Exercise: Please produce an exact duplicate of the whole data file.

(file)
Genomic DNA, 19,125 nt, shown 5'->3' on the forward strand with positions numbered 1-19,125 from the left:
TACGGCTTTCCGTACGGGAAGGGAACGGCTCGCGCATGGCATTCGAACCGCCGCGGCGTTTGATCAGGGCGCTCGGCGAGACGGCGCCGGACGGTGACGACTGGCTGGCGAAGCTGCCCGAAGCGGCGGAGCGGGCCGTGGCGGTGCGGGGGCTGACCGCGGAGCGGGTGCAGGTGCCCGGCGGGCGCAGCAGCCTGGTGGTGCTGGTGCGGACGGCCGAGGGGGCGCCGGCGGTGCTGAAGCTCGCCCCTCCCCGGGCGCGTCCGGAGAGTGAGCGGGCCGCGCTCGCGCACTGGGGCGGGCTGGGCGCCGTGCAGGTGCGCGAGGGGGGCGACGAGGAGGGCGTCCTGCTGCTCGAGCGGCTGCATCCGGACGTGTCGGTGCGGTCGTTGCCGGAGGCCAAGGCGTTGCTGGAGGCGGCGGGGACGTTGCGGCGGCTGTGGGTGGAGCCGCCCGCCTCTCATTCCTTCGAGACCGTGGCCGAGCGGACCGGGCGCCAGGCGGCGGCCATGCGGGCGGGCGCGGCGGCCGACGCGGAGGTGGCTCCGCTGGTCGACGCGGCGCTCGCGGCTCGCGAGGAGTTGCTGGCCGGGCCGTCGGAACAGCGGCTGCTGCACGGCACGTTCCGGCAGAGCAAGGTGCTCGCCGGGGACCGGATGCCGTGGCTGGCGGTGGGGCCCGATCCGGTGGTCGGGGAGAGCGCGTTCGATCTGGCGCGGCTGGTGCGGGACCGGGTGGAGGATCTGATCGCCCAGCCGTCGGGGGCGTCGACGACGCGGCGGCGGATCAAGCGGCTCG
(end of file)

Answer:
Genomic DNA, 19,125 nt, shown 5'->3' on the forward strand with positions numbered 1-19,125 from the left:
TACGGCTTTCCGTACGGGAAGGGAACGGCTCGCGCATGGCATTCGAACCGCCGCGGCGTTTGATCAGGGCGCTCGGCGAGACGGCGCCGGACGGTGACGACTGGCTGGCGAAGCTGCCCGAAGCGGCGGAGCGGGCCGTGGCGGTGCGGGGGCTGACCGCGGAGCGGGTGCAGGTGCCCGGCGGGCGCAGCAGCCTGGTGGTGCTGGTGCGGACGGCCGAGGGGGCGCCGGCGGTGCTGAAGCTCGCCCCTCCCCGGGCGCGTCCGGAGAGTGAGCGGGCCGCGCTCGCGCACTGGGGCGGGCTGGGCGCCGTGCAGGTGCGCGAGGGGGGCGACGAGGAGGGCGTCCTGCTGCTCGAGCGGCTGCATCCGGACGTGTCGGTGCGGTCGTTGCCGGAGGCCAAGGCGTTGCTGGAGGCGGCGGGGACGTTGCGGCGGCTGTGGGTGGAGCCGCCCGCCTCTCATTCCTTCGAGACCGTGGCCGAGCGGACCGGGCGCCAGGCGGCGGCCATGCGGGCGGGCGCGGCGGCCGACGCGGAGGTGGCTCCGCTGGTCGACGCGGCGCTCGCGGCTCGCGAGGAGTTGCTGGCCGGGCCGTCGGAACAGCGGCTGCTGCACGGCACGTTCCGGCAGAGCAAGGTGCTCGCCGGGGACCGGATGCCGTGGCTGGCGGTGGGGCCCGATCCGGTGGTCGGGGAGAGCGCGTTCGATCTGGCGCGGCTGGTGCGGGACCGGGTGGAGGATCTGATCGCCCAGCCGTCGGGGGCGTCGACGACGCGGCGGCGGATCAAGCGGCTCG